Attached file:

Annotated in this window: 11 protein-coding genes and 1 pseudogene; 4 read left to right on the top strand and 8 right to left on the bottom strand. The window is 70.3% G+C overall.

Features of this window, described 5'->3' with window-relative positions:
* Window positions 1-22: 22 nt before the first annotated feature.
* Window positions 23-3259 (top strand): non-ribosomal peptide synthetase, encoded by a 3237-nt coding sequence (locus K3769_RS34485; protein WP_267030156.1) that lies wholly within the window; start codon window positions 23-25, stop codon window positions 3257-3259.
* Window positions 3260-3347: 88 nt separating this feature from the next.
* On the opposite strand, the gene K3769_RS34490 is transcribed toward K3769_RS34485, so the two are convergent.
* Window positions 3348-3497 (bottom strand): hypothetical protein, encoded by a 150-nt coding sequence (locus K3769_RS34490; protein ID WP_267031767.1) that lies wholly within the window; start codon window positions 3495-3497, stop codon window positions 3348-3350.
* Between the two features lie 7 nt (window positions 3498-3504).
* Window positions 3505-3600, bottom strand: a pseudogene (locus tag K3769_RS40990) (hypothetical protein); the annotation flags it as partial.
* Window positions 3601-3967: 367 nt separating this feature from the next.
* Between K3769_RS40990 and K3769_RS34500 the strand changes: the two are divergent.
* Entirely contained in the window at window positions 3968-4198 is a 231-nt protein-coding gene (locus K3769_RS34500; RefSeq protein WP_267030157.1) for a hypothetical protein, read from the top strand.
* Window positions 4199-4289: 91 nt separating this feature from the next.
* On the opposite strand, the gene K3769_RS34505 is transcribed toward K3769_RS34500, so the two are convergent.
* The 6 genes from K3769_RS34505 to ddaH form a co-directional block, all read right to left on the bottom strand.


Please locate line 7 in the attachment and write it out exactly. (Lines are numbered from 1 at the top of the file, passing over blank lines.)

* Window positions 3348-3497 (bottom strand): hypothetical protein, encoded by a 150-nt coding sequence (locus K3769_RS34490; protein ID WP_267031767.1) that lies wholly within the window; start codon window positions 3495-3497, stop codon window positions 3348-3350.